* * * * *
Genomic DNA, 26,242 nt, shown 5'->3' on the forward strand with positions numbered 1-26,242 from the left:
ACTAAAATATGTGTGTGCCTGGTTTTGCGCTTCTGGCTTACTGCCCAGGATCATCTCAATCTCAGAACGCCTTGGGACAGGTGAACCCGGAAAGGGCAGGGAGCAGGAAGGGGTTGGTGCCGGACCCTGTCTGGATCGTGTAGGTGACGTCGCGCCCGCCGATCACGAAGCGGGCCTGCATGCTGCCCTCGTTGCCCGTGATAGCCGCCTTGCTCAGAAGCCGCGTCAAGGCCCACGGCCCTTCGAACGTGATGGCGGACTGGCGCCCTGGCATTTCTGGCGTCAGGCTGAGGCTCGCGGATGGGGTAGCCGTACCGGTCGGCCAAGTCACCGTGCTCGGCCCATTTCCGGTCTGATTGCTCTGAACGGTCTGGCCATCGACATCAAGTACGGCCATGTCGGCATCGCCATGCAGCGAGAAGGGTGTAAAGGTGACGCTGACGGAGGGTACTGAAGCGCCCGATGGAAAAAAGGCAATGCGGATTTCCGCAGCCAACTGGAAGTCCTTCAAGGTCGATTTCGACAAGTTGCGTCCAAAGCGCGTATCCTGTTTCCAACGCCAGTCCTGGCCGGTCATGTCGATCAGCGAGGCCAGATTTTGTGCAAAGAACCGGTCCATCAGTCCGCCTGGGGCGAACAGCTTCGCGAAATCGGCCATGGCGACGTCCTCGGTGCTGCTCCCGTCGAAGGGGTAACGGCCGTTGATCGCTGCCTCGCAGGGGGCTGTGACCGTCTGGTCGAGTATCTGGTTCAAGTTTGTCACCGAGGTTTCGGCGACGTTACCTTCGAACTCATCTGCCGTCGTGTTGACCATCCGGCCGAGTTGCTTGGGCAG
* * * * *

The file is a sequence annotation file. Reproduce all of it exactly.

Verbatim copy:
Genomic DNA, 26,242 nt, shown 5'->3' on the forward strand with positions numbered 1-26,242 from the left:
ACTAAAATATGTGTGTGCCTGGTTTTGCGCTTCTGGCTTACTGCCCAGGATCATCTCAATCTCAGAACGCCTTGGGACAGGTGAACCCGGAAAGGGCAGGGAGCAGGAAGGGGTTGGTGCCGGACCCTGTCTGGATCGTGTAGGTGACGTCGCGCCCGCCGATCACGAAGCGGGCCTGCATGCTGCCCTCGTTGCCCGTGATAGCCGCCTTGCTCAGAAGCCGCGTCAAGGCCCACGGCCCTTCGAACGTGATGGCGGACTGGCGCCCTGGCATTTCTGGCGTCAGGCTGAGGCTCGCGGATGGGGTAGCCGTACCGGTCGGCCAAGTCACCGTGCTCGGCCCATTTCCGGTCTGATTGCTCTGAACGGTCTGGCCATCGACATCAAGTACGGCCATGTCGGCATCGCCATGCAGCGAGAAGGGTGTAAAGGTGACGCTGACGGAGGGTACTGAAGCGCCCGATGGAAAAAAGGCAATGCGGATTTCCGCAGCCAACTGGAAGTCCTTCAAGGTCGATTTCGACAAGTTGCGTCCAAAGCGCGTATCCTGTTTCCAACGCCAGTCCTGGCCGGTCATGTCGATCAGCGAGGCCAGATTTTGTGCAAAGAACCGGTCCATCAGTCCGCCTGGGGCGAACAGCTTCGCGAAATCGGCCATGGCGACGTCCTCGGTGCTGCTCCCGTCGAAGGGGTAACGGCCGTTGATCGCTGCCTCGCAGGGGGCTGTGACCGTCTGGTCGAGTATCTGGTTCAAGTTTGTCACCGAGGTTTCGGCGACGTTACCTTCGAACTCATCTGCCGTCGTGTTGACCATCCGGCCGAGTTGCTTGGGCAG